THE WIND CRIES MARTY
Stereophile|November 2020
THE WIND CRIES MARTY
Composer Sasha Matson talks to veteran reedist Marty Krystall about film music, studio work, recording, and working with musicians from Serkin to Zappa.
Sasha Matson

MARTY KRYSTALL IS A MUSICIAN’S MUSICIAN, HIGHLY REGARDED AND KNOWN TO HIS PEERS IN THE LA MUSIC WORLD AS A TRIPLE-THREAT WIND PLAYER EQUALLY ADEPT AT JAZZ, CLASSICAL, AND IN THE STUDIO. HE IS ALSO AN AUDIOPHILE, A RECORDING ENGINEER, AND A RECORD COMPANY OWNER, HAVING CREATED THE K2B2 LABEL WITH BASSIST AND COLLEAGUE BUELL NEIDLINGER IN 1979.

Krystall is a veteran of hundreds of recording sessions, in all music genres and media types. You have heard his playing even if you don’t know it; in this respect, he’s typical of other world-class musicians you may not have heard of: remarkable, individual talents who have been making music for decades in the musical vineyards of La La Land.

A native son of Los Angeles who came of age in the 1960s, Krystall has musical roots that take eclecticism to the extreme. Early on, he was hooked on progressive jazz. He committed himself to performing the most challenging of that music. He became a ferociously adept player on his primary axes, tenor sax and the clarinets. As a leader, Krystall has chaired combos whose repertoire focuses on the compositions of Thelonious Monk and Herbie Nichols. He has played and recorded classical music with some of the best musicians of recent decades.

Krystall is also a composer himself. The personnel in his bands have included a who’s who of Los Angeles– based jazz virtuosi.

I first met Marty in Los Angeles in the late 1980s, when he played for me on a number of film-scoring sessions. Some were done in actual studios, others in my garage, where he would come in and enrich the synthesizer scores I had generated on my 8-track Otari tape deck. We knew many of the same players and composers and even did similar music-proofreading work, looking for mistakes in the handwritten parts copyists prepared for sessions, back before computers took over that job.

It was a real pleasure to catch up again with Marty Krystall after a long interval and “hang,” even if it had to be done virtually. I am knocked out by the musicality and energy of his recordings; this stuff is swingin’! We talked for hours. The interview was supplemented by email follow-ups.

Sasha Matson: Zooming and Skyping don’t really cut it in terms of replacing live music performance, do they?

Marty Krystall: No, I haven’t even attempted it. I used to do that for money. A composer would send me tracks, and they would want a flute solo or something, or sometimes they’d just send me a metronome mark, 1/4 note = 60, and say “Play something.” I’d send them that back, and they would fit it into the rest of the music.

The whole point of music is to create the sound waves, and you can’t create the sound waves just by yourself, unless it’s a solo performance.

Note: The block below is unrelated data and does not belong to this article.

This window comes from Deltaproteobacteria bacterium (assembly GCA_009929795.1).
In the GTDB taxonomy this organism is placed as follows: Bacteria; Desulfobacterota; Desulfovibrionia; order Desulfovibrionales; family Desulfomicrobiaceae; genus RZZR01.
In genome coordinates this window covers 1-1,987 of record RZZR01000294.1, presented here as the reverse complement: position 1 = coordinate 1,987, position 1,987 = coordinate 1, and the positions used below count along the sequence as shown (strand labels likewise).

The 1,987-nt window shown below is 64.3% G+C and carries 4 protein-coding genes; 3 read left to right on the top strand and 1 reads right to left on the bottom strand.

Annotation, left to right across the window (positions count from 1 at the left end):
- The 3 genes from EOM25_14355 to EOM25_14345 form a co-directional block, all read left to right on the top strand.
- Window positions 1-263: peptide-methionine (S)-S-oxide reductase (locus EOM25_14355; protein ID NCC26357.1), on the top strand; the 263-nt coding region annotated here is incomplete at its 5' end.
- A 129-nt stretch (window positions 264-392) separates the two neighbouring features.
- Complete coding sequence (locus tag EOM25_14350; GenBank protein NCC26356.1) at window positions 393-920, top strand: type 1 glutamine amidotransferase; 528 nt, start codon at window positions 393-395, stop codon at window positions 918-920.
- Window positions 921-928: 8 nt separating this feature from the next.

SM: Have you paid much attention to hi-fi over the years?

MK: I have a 78rpm needle for my cartridge, and I have a big collection of 78s. I play them on my VPI turntable, and they get those speakers moving! Duke Ellington, Charlie Parker on Dial, Lester Young. When I was 9, my father took me to a hi-fi show. That was the first time I heard high-fidelity music, coming out of Altec Lansing speakers. They had McIntosh amps, and they cranked it up. I almost fainted when I heard that—it affected me big time.

My father put a speaker in my room. He wired the receiver in his study into my bedroom with one speaker. Late at night, he would listen to the classical station playing way-out stuff: Bartók, Schoenberg, Varèse, Messiaen. That would be like child abuse now! I’d go to sleep with weird dreams from this weird music. Later on, I had old, used mono amps. I would take the tubes to the supermarket to test them. But I had to make a decision whether to buy audio equipment or musical instruments, and the instruments won every time. I suffered through with what I had. Finally, when I had enough money for both, I bought a used Conrad-Johnson tube preamp. The last equipment I bought was a Schiit Audio amp and some Klipsch speakers that Herb Reichert had reviewed.

SM: You came up as a player in Los Angeles, starting at a young age. Tell us about those early days.

MK: The reason I got into it was pure luck. This guy came to the door who had heard that I was talented. I was 11 years old, in elementary school. He said: “Would your son be interested in playing percussion in a pit orchestra? I’ll teach him how to play the triangle and cymbals.” It was a community opera doing La Traviata. This is the reason I became a musician: This guy taught me how to count 350 bars of rest on my fingers. If you can do that, you can pretty much handle any gig.

I saved up enough money from my paper route to buy a used clarinet in A. It sounded awful! I decided I really wanted to defeat this clarinet. I had to triumph over it. By the time I was 15, I was studying with Bill Green, a studio musician. All serious sax players who could afford his $7-per–half-hour fee studied with him. I first heard a Charlie Parker record, “Bird with Strings,” at his studio. I realized that studio musicians could make a living, so I tried to be the best I could, to become the best sight-reader.

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November 2020